Q. I will retire Sept. 30, and I saw an article that you could sell your retirement if you work for the federal side, but what is the advantage of this? I’m wondering if receiving two paychecks is better than one. When you retire from federal work, would your retirement check increase because of selling your military time?
Browsing: CSRS annuity computation
Q. I will have 34 years of federal service in May 2016. I want to retire at the end of 2016. I’m in the offset retirement system. I will have only have 29 years in the Social Security system. Should I work until I have 30 or more years in Social Security? How will it effect my CSRS retirement when I’m eligible for Social Security?
Q. I retired under the CSRS with approximately 33 years of government service, and I qualified for Social Security under other jobs. How will my CSRS monthly pension be affected when I begin to qualify for Social Security? A. Qualifying for a Social Security benefit would have no affect on your CSRS annuity. On the other hand, because you’d be receiving an annuity from CSRS — a retirement system where you didn’t pay Social Security taxes — your Social Security benefit would be subject to the windfall elimination provision. WEP reduces the Social Security benefit of anyone like you who has fewer…
Q. I retired at the age of 45 and began receiving a CSRS annuity. I went to work for the state of Virginia and retired at the age of 62 and 6 months and began receiving Social Security. My CSRS annuity was offset once I became eligible to receive Social Security. I’ll be 66 this September, I’m still working and was considering re-employment with the federal government. Will my CSRS annuity or Social Security be affected if I become employed with the federal government?
Q. I am a a CSRS employee. I have a year and six months until I am eligible for retirement. I am an only child and need to help with my aging mother. Do I have any options as far as leaving earlier?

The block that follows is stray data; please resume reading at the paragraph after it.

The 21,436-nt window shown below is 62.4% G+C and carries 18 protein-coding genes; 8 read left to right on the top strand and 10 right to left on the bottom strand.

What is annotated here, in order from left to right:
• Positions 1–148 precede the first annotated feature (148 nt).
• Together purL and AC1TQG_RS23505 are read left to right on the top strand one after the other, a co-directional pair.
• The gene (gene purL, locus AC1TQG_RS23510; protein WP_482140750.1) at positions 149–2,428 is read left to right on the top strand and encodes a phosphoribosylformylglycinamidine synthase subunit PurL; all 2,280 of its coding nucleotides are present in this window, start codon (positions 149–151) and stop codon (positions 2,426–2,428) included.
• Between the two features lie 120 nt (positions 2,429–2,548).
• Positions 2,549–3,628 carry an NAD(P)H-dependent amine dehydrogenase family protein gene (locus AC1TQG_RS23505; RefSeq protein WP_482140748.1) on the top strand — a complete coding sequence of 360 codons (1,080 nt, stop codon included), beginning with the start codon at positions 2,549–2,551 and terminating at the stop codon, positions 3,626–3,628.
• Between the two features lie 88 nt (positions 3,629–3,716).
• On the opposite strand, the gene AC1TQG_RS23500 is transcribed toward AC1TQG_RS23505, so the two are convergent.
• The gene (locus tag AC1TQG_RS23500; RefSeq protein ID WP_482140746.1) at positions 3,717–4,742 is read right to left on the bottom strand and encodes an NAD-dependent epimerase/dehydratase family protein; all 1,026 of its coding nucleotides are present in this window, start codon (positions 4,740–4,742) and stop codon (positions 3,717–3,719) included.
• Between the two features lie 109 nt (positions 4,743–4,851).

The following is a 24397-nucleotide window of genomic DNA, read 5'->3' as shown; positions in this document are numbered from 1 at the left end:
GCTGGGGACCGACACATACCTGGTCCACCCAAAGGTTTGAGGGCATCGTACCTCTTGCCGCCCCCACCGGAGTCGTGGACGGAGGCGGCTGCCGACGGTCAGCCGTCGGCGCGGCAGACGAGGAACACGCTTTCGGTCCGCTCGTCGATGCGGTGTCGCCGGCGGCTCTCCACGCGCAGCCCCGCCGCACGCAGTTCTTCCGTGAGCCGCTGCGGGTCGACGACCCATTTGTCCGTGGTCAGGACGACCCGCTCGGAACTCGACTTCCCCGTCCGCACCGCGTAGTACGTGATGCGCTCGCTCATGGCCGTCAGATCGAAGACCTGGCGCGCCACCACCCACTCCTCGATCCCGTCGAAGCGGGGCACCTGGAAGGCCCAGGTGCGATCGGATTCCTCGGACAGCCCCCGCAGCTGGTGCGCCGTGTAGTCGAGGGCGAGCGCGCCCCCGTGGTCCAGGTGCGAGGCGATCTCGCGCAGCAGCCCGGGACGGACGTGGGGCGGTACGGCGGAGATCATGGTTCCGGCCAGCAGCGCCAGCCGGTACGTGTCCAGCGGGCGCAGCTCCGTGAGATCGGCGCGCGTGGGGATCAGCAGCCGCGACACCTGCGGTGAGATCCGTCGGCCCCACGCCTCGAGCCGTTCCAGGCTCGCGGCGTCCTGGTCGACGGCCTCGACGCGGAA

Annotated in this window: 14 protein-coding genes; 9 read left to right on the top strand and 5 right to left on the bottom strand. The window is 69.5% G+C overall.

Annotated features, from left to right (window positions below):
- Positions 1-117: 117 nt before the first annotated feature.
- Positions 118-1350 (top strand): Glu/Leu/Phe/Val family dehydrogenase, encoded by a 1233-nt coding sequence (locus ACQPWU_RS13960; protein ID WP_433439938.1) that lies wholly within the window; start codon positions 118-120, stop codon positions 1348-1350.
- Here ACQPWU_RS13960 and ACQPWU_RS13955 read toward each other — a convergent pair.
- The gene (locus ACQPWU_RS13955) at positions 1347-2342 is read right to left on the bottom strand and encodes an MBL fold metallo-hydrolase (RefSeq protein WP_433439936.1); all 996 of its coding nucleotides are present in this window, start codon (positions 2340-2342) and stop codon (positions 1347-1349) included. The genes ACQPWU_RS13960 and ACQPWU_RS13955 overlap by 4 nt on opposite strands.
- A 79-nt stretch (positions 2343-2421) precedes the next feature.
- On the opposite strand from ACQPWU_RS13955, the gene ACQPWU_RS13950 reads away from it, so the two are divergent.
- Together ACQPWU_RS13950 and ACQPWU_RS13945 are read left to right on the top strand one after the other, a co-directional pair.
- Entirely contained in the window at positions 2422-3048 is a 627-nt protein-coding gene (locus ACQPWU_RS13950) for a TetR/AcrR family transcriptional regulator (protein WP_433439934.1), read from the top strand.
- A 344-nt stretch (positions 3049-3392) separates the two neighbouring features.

If you are covered by Civil Service Retirement System Offset, you are part of the smallest and least understood group of federal employees. You were hired under CSRS, had at least five years of service, left government, had a break in service of more than one year and returned after Dec. 31, 1983. When you did, you were given a choice: be covered by Federal Employees Retirement System, or by CSRS and Social Security. You chose the latter. Because you are covered by both CSRS and Social Security, you are eligible for benefits under both. However, you’ll receive the same…
Q. My wife worked for the Defense Department for 16 years and was let go as a result of a mission move. She was under the CSRS retirement system, and we never pulled the money out. She has worked in the private sector for 13 years and doesn’t expect to return to government employment. When she reaches 62 she plans to take a deferred retirement. Will her Social Security benefits be reduced based on her receiving a CSRS retirement annuity?
Q. I had 16 years of CSRS from 1980-1996. I left federal service in 1996 and took my money out. The amount to pay it back with interest is too much. I then returned to federal service in 2010 and have become part of CSRS Offset. I plan to work for 10 more years, which will give me 15 years of CSRS Offset. How much will my annuity be reduced by not paying back the 16 years of CSRS I had?
Q. I worked for the U.S. Postal Service for one month in 1974 and then left to join the Navy. After serving four years in the Navy, I applied for reinstatement to the Postal Service and was rehired in February 1980 under CSRS. I left the Postal Service in September 1984 and collected my retirement earnings. I was rehired by the Postal Service in November 1986 and placed under FERS. I have bought back my four years of military time. I would like to make a redeposit for the CSRS period of four years and seven months. What terms and/or interest rates…
Q. I would like to retire this year. I am under CSRS and will have 38 years of service in July 2015. I will be 56 in November 2015. I would like to retire at the end of the year — Dec. 31 or Jan. 1. Will my lump-sum payment for my annual leave be taxed for 2015 or 2016? Also, I noticed that the date(s) I would like to retire are in the middle of a pay period. Would this be a problem?